Sysco reports sales increased. The use of local sourcing and organic ingredients increases food safety risks. The number of c-stores grew last year but at a very slow rate. Fast-food restaurant traffic was flat last year while traffic at other restaurants declined. Technology investment pays off for Panera Bread.
What a topic. The food service industry has embraced sustainability as a core requirement — yet with everyone going green and an abundance of advice coming our way, how do we know who and what to believe when it comes to energy efficiency?
With new technology continuing to move at a sprinter's pace to meet the insatiable demand for the latest bells and whistles, it can be tough to stay on top of every technological benefit that comes along. In order to overcome the learning curve that comes with technology's endless march, I find it useful to filter the hype associated with new technology developments through some practical approaches I've learned over the years. I would encourage any non-technical, passionate people to apply these principles to their thinking about energy efficiency in the kitchen and dining room:
1. BIG PICTURE AND YOUR ENTERPRISE: Energy efficiency doesn't just deal with energy. It deals with product maintenance, through-put, food quality and consistency, ease of cleaning, return on investment, product safety and life. When purchasing a piece of equipment, one needs to consider all these issues, as they have a direct correlation on profitability. Would anyone install a fryer that produces a greasy product just because it uses less energy? What if the fryer required staff to handle hot oil and took them an extra 45 minutes to clean? Would that be a good long-term investment? This sort of thinking must be applied when analyzing equipment that boasts energy efficiency benefits and savings in order for you to determine if the equipment is actually right for you.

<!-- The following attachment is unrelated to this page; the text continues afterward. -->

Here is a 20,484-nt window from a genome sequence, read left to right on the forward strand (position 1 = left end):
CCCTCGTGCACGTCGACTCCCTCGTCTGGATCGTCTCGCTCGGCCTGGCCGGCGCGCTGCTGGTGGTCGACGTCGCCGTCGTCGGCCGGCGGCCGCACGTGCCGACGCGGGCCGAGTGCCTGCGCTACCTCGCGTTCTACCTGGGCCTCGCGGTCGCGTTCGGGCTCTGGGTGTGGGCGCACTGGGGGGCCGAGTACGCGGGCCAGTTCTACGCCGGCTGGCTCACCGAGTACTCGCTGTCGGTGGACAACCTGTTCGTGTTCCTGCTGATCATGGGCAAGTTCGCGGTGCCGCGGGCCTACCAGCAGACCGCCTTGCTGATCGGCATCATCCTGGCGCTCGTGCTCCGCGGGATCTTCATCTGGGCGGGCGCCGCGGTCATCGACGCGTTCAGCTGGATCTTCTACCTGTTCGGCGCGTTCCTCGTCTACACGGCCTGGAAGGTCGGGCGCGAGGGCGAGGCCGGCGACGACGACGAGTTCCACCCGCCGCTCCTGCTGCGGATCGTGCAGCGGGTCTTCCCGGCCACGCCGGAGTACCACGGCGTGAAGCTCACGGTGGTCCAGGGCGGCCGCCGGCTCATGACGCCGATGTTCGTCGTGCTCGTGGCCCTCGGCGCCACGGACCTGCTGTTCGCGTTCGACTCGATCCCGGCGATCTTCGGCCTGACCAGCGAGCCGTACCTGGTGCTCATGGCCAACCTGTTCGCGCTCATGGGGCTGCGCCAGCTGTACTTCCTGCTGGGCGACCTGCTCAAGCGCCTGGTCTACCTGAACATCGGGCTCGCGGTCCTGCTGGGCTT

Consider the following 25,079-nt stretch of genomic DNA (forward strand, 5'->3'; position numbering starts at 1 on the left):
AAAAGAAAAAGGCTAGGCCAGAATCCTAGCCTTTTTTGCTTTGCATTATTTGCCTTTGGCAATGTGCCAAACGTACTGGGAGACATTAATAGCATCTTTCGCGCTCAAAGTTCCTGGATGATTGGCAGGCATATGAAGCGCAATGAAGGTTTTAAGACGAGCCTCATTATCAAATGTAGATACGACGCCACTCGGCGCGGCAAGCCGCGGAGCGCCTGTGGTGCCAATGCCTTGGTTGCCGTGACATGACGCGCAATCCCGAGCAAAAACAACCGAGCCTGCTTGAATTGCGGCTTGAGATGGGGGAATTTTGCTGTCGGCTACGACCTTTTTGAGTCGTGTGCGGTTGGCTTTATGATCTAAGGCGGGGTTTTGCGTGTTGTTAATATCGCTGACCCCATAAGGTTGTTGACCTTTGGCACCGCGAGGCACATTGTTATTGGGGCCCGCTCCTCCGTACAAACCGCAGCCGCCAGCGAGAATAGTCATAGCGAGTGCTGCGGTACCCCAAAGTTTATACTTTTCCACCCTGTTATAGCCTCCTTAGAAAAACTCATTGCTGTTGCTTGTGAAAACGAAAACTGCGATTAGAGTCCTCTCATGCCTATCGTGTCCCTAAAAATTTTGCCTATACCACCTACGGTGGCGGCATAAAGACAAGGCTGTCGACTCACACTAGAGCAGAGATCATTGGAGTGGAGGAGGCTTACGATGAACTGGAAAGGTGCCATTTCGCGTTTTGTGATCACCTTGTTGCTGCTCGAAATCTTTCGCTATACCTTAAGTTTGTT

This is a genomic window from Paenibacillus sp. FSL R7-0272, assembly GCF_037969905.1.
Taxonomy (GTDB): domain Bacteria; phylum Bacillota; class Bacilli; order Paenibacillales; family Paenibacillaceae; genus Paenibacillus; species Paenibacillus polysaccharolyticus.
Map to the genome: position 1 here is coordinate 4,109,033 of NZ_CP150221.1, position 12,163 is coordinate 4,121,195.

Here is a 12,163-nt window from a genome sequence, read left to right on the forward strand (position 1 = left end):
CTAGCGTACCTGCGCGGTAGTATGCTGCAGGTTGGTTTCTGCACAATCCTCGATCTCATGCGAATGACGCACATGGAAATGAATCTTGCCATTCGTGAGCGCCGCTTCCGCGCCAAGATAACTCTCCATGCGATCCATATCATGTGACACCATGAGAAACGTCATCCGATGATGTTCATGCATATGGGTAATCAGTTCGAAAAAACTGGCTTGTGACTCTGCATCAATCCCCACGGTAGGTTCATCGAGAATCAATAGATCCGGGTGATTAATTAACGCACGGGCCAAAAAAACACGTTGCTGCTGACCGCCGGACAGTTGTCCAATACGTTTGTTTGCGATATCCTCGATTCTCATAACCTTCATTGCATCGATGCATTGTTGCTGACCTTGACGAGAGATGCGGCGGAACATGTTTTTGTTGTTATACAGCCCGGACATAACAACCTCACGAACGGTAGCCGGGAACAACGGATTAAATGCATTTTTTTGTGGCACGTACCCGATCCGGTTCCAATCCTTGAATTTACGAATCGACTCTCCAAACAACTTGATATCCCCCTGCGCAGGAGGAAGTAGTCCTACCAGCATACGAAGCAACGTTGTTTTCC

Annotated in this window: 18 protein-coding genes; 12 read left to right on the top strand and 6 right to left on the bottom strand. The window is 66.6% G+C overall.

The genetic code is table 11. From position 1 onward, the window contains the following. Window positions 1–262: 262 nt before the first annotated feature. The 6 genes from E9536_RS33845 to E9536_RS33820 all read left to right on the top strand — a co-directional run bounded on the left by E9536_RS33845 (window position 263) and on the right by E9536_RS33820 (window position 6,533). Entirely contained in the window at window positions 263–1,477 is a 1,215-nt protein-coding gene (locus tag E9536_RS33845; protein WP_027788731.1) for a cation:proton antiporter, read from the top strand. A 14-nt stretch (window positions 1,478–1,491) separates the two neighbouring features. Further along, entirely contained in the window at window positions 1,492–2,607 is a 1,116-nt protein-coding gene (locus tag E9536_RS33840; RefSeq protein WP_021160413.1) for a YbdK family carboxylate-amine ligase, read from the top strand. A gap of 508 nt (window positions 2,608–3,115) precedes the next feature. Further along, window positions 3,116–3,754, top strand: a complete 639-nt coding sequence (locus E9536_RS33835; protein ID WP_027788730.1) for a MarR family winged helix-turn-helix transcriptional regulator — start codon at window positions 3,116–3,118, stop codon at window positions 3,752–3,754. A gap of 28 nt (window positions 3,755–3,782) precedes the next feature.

2. DATA, DATA, DATA: When we get down to the nuts and bolts of equipment energy savings, I don't rely on cut sheets or sales presentations from local equipment representatives. They want to sell something, period. I always like to be well-researched when providing prescriptive data. I go to the best and most current source available: the PG&E Food Service Technology Center in San Ramon, California. My friends at PG&E, Don Fisher and Richard Young, have gathered and analyzed years of statistical data on hundreds of pieces of equipment. Their website is friendly and easy to use. They will gladly give you more information than you wanted to know.
3. BEHIND THE NUMBERS I: Many of you reading this have heard that kitchens use about five times more energy than typical commercial spaces. But do you know where the energy goes and how it is used? I'll tell you: food prep is 35 percent, HVAC is 28 percent, sanitation is 18 percent, lighting is 13 percent, and refrigeration is 6 percent. These numbers are averages but you can look at your operation and begin to imagine how money can be saved. Is your exhaust hood efficient, or is it sucking out to much A/C or heating? It may be operating at full capacity when the operation isn't cooking. Are your floors being washed with a one-inch "hot hose" that pours hundreds of gallons of water down the drain? What about the spray nozzle on the soiled dish table? How efficient is the refrigeration system being specified – or are you just looking at price? Lighting can ruin or enhance ambiance, and it can also chew up valuable profits. Are you aware of ways to solve the energy crunch through proper lighting techniques? No – please don't install those awful curly cue light bulbs.
4. BEHIND THE NUMBERS II: Numbers can add up quickly if the operation is large or a chain restaurant. For new specifications, take the time to check each piece of equipment and compare with like models. The difference can be astounding. Add that difference to multiple locations over a year period of time.
5. SLOW AND STEADY WINS THE RACE: In an existing operation, it is not always financially feasible to replace existing equipment. But nothing should stop you from inventorying and cataloging all the existing equipment, and carefully finding replacements that are more energy efficient. Note all the findings. One day, each piece will be replaced, either in an emergency or through planned obsolescence. If your replacement list is updated at least every other year, you'll have a reference guide and won't be dependent on advice from the local sales rep.
6. REBATES: Many utility companies offer rebates on equipment that is being replaced. Check this out as rebates can be a very effective source of saving money.